There are two dynamics that BP bull analysts are missing, one political, one economic.
The economic point is that analysts assume there is some quantum of damage, hard to quantify or know in the short run, but still essentially fixed. They then do their best estimates, compare the results to BP's balance sheet (including projected earnings over the next 5 years), make a judgment about BP's capacity to pay and their estimate of the franchise value and earnings potential net of the payments and then issue buy or sell recommendations at various market levels.
But that's not how the world works.
The damages are not fixed but moving in a critical state system with positive feedback loops. In layman's terms, the worse things get, the worse they will get. One year's compensation to a fisherman soon becomes two or three, etc. Soon getting comped by BP starts to feel better than fishing and who can argue? Ecologies change, vacation habits change, vocations change, etc. As long as BP has the money, there will be an irresistible dynamic to enlarge the claim until the money is gone.
The political point is related but starts in a different place.
Obama's approval ratings are getting close to those of Nixon, Carter and Bush 43. History shows that once you drop below 40% approval there is no recovery because you no longer have sufficient critical mass with which to reward friends and punish enemies.
The economy is getting worse, not better. By election day 2010, unemployment will be higher, real estate prices lower and the banking crisis will be back (or, it never really went away).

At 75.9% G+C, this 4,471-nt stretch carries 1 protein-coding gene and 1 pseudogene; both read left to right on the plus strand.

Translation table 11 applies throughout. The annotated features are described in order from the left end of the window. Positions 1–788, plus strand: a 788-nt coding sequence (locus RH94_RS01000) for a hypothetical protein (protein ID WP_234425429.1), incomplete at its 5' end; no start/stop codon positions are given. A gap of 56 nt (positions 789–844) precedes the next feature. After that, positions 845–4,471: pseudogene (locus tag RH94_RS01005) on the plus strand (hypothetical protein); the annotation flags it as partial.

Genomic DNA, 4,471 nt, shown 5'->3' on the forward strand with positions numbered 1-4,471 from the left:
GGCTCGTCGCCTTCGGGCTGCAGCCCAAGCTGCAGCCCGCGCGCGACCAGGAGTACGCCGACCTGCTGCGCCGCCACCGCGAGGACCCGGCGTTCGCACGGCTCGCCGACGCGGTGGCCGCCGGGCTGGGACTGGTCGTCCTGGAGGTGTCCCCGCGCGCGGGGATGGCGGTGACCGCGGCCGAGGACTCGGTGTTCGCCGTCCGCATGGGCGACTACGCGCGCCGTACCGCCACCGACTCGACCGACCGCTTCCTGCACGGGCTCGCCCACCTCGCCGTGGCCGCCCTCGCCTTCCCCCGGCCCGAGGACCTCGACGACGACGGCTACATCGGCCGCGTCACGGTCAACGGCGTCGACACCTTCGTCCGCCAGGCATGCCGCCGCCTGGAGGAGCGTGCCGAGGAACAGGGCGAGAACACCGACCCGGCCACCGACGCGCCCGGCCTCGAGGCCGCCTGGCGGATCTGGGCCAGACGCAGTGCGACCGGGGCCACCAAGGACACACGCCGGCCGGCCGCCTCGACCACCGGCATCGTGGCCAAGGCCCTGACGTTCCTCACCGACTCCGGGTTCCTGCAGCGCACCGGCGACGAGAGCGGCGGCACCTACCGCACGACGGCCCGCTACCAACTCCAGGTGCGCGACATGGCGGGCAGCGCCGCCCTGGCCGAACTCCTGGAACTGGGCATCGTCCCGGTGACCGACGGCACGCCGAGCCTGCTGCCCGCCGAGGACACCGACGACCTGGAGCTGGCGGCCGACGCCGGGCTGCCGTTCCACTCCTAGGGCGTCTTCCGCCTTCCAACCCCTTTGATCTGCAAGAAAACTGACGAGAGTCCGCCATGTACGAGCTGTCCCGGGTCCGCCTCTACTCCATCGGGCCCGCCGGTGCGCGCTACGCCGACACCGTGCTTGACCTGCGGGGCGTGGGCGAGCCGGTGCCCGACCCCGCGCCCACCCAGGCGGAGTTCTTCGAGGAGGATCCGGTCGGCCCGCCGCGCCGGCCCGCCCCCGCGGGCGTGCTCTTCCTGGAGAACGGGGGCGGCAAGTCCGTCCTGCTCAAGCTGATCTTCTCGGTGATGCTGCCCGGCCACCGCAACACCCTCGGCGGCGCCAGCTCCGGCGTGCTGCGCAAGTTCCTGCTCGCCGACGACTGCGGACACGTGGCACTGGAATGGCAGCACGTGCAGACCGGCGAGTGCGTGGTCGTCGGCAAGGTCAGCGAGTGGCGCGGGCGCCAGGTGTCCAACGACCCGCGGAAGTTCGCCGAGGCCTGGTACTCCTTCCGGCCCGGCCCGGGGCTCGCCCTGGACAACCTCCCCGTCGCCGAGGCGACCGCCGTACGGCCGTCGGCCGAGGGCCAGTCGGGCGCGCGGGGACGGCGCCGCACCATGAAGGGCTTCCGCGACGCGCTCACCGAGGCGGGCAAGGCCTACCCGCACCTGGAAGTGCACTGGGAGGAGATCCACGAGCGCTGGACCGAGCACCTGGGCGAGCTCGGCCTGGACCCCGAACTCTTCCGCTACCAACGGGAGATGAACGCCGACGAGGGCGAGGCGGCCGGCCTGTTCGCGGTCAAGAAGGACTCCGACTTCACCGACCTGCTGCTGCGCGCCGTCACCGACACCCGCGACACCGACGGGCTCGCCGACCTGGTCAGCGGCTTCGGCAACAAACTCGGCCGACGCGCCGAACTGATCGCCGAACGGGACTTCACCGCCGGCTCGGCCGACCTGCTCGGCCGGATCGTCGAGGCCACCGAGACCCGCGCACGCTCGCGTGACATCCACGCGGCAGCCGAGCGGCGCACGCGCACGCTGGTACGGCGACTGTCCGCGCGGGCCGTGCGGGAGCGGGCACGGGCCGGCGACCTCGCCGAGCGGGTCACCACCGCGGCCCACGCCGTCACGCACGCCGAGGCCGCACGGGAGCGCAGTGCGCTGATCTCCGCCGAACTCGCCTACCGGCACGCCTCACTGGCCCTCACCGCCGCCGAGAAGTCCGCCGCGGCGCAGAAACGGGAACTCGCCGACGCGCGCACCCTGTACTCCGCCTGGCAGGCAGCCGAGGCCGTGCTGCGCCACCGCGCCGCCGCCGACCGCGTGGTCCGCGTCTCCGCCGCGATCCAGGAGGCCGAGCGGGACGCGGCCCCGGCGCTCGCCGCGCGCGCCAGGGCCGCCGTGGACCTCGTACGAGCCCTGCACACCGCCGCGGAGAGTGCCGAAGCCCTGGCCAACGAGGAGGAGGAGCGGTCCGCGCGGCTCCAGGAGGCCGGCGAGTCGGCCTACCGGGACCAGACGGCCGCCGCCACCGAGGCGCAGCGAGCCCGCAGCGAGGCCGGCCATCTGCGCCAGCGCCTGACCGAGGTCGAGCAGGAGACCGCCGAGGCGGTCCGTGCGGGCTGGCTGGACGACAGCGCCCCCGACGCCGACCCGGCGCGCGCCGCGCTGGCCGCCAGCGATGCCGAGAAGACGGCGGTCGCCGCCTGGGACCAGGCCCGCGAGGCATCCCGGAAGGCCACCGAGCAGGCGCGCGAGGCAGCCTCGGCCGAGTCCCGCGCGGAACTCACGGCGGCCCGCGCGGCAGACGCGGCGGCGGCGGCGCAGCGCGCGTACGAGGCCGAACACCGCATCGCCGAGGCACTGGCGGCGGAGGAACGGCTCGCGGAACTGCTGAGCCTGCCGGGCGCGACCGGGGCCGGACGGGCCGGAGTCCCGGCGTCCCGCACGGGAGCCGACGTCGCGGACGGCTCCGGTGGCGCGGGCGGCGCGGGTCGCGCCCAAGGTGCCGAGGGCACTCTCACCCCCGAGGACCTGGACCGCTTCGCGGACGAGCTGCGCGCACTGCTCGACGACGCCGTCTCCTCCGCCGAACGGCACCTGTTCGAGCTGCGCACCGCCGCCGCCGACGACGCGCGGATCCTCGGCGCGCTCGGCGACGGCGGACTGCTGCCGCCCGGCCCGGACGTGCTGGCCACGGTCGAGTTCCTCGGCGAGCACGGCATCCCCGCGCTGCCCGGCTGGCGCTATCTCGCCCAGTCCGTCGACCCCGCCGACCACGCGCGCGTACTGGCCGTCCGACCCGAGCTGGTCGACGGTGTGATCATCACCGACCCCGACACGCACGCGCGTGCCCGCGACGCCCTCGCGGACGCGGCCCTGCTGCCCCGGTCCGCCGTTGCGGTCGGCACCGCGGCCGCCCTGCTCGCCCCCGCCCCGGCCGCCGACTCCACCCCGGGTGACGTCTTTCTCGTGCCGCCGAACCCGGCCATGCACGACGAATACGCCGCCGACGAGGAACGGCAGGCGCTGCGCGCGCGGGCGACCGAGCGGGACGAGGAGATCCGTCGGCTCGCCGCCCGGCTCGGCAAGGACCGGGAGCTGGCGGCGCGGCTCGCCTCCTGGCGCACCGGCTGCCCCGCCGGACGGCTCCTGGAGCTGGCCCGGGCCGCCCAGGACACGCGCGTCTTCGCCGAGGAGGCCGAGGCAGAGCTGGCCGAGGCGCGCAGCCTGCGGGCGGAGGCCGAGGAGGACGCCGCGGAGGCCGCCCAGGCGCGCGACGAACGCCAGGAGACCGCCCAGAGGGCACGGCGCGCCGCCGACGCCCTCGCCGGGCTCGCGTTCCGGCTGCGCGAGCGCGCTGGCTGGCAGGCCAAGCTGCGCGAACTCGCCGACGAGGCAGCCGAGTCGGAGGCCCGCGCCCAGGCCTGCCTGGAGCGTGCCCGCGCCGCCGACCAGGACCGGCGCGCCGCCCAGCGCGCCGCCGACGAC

Obama hates the English. They tortured his grandfather in Kenya. His first official act as President was to order the packing up and return of a Churchill bronze bust which Bush had displayed in the Oval Office.
Taking all of this into account, BP is an irresistible cookie jar into which politicians will reach their hands over and over. Again, the dynamic is not "how much do you owe?" but rather "how much can you pay?". The answer is that you keep paying until you're broke. They will also need to demonize BP on a continual basis as a prod to pass cap-and-trade or cap-and-tax and as a club to beat Republicans who stand in their way. Just look at what happened to Rep. Joe Barton (R-TX) today to get an idea of how this will pay out.
Don't think the law can stop this. The law will accelerate it. BP's negligence will turn out to be criminal, not civil and the criminal penalties are exponentially greater than the civil fines and normal tort claims. Obama will use the threat of criminal prosecution to get more and then use an actual criminal prosecution to get the residual.
BP may not literally go to zero. It may go to $2.00 per share or so at which point a pre-packaged bankruptcy will be used to transfer valuable assets to, say, ENI, Total or Exxon with some value preservation for BP debt holders.